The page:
Wednesday, October 07, 2020

Creating Intelligent Agents

Continuing our work on machine learning and agent-based modeling,  at the upcoming Computational Social Science (CSS 2020) annual conference, Dale Brearcliffe and myself have a paper entitled: "Creating Intelligent Agents: Combining Agent-Based Modeling with Machine Learning."  In the paper we discuss how advances in computational availability and power have permitted a rapid increase in the development and use of machine learning (ML) solutions in a wide variety of applications (some examples we have already shown on this website), including within agent-based models. 

One thing however, is that while within the ML community at large, it is common to compare different approaches and take the one that gives the best result (e.g., like we did in the Communities, Bots and Vaccinations paper), this is not the case within the social simulation community. There has been little written with respect to why one ML method was chosen over another, or how the simulation results might be different if different ML methods were used. To address this gap we demonstrate the integration of three machine learning methods (i.e., Evolutionary Computing, Q Learning, and State→Action→Reward→State→Action (SARSA)) into the well-known agent based model: Sugarscape (in this instance we modified NetLogo's "Sugarscape 2 Constant Growback"). Our rationale for choosing the Sugarscape model was that it is well known within the social sciences and as the purpose of this paper was not to solve or explore a specific social issue, but to show how different ML methods can be used within the same agent-based model and to show how different methods impact the results of a model.

If this type of research is of interest, below we provide the abstract to the paper, a flow chart of the model execution along with some results. At the bottom of the past you can find the full reference and a link to the paper. Supplementary material can also be found at At this link, the model presented in this paper along with a full description of it following the Overview, Design concepts, and Details (ODD) protocol can be found. We do this to allow others to replicate the results and adapt the ML methods for their own applications if they so desire.  

Graphical User Interface of the “Creating Intelligent Agents” model. From left to right: input parameters, agents within their artificial world, and aggregate model outputs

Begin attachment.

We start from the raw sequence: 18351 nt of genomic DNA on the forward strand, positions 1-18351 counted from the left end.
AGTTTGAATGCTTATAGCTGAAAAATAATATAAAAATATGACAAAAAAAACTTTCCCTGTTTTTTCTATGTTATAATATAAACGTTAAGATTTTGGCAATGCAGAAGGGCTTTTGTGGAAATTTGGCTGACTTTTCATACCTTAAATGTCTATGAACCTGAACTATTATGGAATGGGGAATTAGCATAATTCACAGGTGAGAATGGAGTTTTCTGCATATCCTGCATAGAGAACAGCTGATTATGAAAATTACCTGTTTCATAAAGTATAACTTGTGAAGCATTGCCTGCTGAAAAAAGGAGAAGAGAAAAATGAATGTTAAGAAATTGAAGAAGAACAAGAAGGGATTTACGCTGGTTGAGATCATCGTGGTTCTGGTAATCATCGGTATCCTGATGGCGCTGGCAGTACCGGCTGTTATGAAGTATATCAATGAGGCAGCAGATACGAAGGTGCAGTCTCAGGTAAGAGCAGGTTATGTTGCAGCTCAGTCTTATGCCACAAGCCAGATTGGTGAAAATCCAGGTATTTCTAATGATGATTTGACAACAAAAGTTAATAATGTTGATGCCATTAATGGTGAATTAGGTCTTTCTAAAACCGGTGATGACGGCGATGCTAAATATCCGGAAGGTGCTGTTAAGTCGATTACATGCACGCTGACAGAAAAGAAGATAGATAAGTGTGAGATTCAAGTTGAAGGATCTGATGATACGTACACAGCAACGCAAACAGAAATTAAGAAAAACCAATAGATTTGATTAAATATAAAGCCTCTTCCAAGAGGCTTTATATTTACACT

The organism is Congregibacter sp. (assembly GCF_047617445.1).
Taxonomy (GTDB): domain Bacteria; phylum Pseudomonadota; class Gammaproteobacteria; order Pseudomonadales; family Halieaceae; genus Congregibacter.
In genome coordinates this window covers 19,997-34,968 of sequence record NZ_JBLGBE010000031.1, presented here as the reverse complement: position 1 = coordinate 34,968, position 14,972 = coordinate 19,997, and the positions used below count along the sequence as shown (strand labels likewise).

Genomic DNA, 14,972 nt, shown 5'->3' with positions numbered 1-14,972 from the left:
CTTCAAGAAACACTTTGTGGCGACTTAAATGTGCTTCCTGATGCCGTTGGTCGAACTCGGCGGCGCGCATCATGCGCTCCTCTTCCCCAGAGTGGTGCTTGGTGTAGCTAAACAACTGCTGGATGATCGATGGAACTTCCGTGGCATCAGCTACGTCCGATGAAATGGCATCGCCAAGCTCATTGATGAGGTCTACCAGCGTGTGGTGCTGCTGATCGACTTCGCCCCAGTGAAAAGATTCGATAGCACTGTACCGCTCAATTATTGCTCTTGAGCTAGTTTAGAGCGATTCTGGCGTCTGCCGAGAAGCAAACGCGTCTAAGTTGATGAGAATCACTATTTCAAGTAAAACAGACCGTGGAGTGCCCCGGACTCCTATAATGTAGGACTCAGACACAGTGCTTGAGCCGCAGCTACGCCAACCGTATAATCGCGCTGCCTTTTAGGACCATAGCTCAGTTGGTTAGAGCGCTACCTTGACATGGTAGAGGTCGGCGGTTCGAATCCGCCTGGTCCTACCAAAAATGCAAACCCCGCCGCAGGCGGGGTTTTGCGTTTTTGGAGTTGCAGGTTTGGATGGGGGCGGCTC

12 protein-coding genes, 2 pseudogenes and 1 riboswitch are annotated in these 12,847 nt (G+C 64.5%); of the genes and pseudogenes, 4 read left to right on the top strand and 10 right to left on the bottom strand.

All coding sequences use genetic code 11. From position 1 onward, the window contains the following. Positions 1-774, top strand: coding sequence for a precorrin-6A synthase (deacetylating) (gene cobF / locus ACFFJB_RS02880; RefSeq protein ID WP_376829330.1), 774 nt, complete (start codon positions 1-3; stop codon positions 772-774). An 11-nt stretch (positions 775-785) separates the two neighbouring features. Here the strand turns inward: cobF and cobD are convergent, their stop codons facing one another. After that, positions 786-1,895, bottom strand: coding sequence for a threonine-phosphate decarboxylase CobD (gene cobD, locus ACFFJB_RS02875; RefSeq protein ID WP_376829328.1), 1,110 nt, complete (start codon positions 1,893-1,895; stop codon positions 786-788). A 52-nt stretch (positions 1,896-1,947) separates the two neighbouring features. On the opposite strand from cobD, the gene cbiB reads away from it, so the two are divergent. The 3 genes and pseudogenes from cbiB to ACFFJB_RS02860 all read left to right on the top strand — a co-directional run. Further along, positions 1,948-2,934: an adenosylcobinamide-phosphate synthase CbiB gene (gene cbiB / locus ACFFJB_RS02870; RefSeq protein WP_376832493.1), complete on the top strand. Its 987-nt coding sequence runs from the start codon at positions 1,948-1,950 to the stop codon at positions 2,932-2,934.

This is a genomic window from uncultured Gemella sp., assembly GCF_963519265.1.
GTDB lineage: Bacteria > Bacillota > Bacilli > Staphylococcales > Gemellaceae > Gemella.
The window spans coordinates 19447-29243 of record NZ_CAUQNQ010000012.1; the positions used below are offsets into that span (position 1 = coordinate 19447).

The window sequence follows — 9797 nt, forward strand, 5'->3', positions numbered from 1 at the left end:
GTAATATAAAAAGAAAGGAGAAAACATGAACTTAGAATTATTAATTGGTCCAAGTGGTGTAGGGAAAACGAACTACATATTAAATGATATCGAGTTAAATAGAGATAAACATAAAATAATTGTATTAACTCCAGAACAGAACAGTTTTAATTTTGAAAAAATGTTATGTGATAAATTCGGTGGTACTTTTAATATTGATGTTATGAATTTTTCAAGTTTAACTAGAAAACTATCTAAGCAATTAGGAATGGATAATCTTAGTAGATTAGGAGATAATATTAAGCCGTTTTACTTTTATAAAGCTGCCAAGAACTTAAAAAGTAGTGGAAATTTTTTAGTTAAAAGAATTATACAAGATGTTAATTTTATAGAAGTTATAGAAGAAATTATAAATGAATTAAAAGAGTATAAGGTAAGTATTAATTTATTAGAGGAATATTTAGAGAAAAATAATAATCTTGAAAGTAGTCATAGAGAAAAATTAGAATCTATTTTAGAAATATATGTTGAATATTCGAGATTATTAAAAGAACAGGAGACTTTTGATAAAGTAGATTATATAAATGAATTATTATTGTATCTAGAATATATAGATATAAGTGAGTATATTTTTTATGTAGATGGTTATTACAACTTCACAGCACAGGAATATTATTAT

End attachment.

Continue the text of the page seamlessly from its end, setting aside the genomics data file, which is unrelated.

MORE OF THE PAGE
Over the last two decades with advances in computational availability and power, we have seen a rapid increase in the development and use of Machine Learning (ML) solutions applied to a wide range of applications, including their use within agent-based models. However, little attention has been given to how different ML methods alter the simulation results. Within this paper, we discuss how ML methods have been utilized within agent-based models and explore how different methods affect the results. We do this by extending the Sugarscape model to include three ML methods (evolutionary computing, and two reinforcement learning algorithms (i.e., Q Learning, and State→Action→Reward→State→Action (SARSA)). We pit these ML methods against each other and the normal functioning of the rule-based method (Rule M) in pairwise combat. Our results demonstrate ML methods can be integrated into agent-based models, that learning does not always mean better results, and that agent attributes considered important to the modeler might not be to the agent. Our paper's contribution to the field of agent-based modeling is not only to show how previous researchers have used ML but also to directly compare and contrast how different ML methods used in the same model impact the simulation outcome, which is rarely discussed thus, helping bring awareness to researchers who are considering using intelligent agents to improve their models. 

Keywords: Agent-based Modeling, Evolutionary Computing, Machine Learning, Reinforcement Learning, Sugarscape.


Model execution flowchart.

Mean result for vision for all rule combinations (50 model runs).
Full reference:
Brearcliffe, D.K. and Crooks, A.T. (2020), Creating Intelligent Agents: Combining Agent-Based Modeling with Machine Learning, The 2020 Computational Social Science Society of Americas Conference, Online. (pdf)

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